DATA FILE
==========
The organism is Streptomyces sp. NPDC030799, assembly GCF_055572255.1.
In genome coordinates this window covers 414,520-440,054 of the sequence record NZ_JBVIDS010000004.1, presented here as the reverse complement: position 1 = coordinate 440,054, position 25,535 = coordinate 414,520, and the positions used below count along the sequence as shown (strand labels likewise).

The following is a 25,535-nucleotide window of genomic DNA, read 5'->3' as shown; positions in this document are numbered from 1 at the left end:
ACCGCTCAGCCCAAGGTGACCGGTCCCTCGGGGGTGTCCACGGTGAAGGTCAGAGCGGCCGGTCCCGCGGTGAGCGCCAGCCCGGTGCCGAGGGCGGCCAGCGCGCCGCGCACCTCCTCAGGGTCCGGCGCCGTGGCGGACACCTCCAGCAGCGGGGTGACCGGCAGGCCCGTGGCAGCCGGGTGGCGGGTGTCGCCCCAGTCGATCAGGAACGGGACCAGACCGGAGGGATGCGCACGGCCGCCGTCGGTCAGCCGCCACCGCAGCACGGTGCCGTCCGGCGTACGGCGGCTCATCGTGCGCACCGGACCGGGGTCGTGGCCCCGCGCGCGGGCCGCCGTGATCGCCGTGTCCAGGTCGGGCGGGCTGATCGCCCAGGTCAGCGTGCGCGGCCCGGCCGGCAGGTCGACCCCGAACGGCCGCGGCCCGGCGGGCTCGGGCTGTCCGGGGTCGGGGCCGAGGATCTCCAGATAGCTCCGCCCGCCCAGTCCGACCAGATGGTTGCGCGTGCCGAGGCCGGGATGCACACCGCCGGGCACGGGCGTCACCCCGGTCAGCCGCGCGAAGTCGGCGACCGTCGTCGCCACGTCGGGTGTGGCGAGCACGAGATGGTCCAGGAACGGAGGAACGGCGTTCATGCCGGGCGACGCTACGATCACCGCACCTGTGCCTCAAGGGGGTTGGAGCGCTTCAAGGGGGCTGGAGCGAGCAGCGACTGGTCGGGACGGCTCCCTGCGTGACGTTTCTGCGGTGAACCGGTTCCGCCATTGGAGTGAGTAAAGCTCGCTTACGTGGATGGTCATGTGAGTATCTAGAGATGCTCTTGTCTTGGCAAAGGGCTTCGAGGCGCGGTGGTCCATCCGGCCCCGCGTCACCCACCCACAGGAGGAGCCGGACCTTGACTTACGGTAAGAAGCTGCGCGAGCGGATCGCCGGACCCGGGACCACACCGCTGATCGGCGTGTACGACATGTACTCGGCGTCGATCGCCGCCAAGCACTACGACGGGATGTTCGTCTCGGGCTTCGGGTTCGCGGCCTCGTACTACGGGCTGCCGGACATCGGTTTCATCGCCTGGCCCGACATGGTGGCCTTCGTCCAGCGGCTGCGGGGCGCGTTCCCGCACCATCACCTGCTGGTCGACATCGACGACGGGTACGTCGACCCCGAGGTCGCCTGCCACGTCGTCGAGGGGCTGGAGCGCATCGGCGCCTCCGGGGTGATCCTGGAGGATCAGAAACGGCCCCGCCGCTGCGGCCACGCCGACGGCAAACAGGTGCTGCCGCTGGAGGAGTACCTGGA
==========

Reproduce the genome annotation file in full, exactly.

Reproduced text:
The organism is Streptomyces sp. NPDC030799, assembly GCF_055572255.1.
In genome coordinates this window covers 414,520-440,054 of the sequence record NZ_JBVIDS010000004.1, presented here as the reverse complement: position 1 = coordinate 440,054, position 25,535 = coordinate 414,520, and the positions used below count along the sequence as shown (strand labels likewise).

The following is a 25,535-nucleotide window of genomic DNA, read 5'->3' as shown; positions in this document are numbered from 1 at the left end:
ACCGCTCAGCCCAAGGTGACCGGTCCCTCGGGGGTGTCCACGGTGAAGGTCAGAGCGGCCGGTCCCGCGGTGAGCGCCAGCCCGGTGCCGAGGGCGGCCAGCGCGCCGCGCACCTCCTCAGGGTCCGGCGCCGTGGCGGACACCTCCAGCAGCGGGGTGACCGGCAGGCCCGTGGCAGCCGGGTGGCGGGTGTCGCCCCAGTCGATCAGGAACGGGACCAGACCGGAGGGATGCGCACGGCCGCCGTCGGTCAGCCGCCACCGCAGCACGGTGCCGTCCGGCGTACGGCGGCTCATCGTGCGCACCGGACCGGGGTCGTGGCCCCGCGCGCGGGCCGCCGTGATCGCCGTGTCCAGGTCGGGCGGGCTGATCGCCCAGGTCAGCGTGCGCGGCCCGGCCGGCAGGTCGACCCCGAACGGCCGCGGCCCGGCGGGCTCGGGCTGTCCGGGGTCGGGGCCGAGGATCTCCAGATAGCTCCGCCCGCCCAGTCCGACCAGATGGTTGCGCGTGCCGAGGCCGGGATGCACACCGCCGGGCACGGGCGTCACCCCGGTCAGCCGCGCGAAGTCGGCGACCGTCGTCGCCACGTCGGGTGTGGCGAGCACGAGATGGTCCAGGAACGGAGGAACGGCGTTCATGCCGGGCGACGCTACGATCACCGCACCTGTGCCTCAAGGGGGTTGGAGCGCTTCAAGGGGGCTGGAGCGAGCAGCGACTGGTCGGGACGGCTCCCTGCGTGACGTTTCTGCGGTGAACCGGTTCCGCCATTGGAGTGAGTAAAGCTCGCTTACGTGGATGGTCATGTGAGTATCTAGAGATGCTCTTGTCTTGGCAAAGGGCTTCGAGGCGCGGTGGTCCATCCGGCCCCGCGTCACCCACCCACAGGAGGAGCCGGACCTTGACTTACGGTAAGAAGCTGCGCGAGCGGATCGCCGGACCCGGGACCACACCGCTGATCGGCGTGTACGACATGTACTCGGCGTCGATCGCCGCCAAGCACTACGACGGGATGTTCGTCTCGGGCTTCGGGTTCGCGGCCTCGTACTACGGGCTGCCGGACATCGGTTTCATCGCCTGGCCCGACATGGTGGCCTTCGTCCAGCGGCTGCGGGGCGCGTTCCCGCACCATCACCTGCTGGTCGACATCGACGACGGGTACGTCGACCCCGAGGTCGCCTGCCACGTCGTCGAGGGGCTGGAGCGCATCGGCGCCTCCGGGGTGATCCTGGAGGATCAGAAACGGCCCCGCCGCTGCGGCCACGCCGACGGCAAACAGGTGCTGCCGCTGGAGGAGTACCTGGA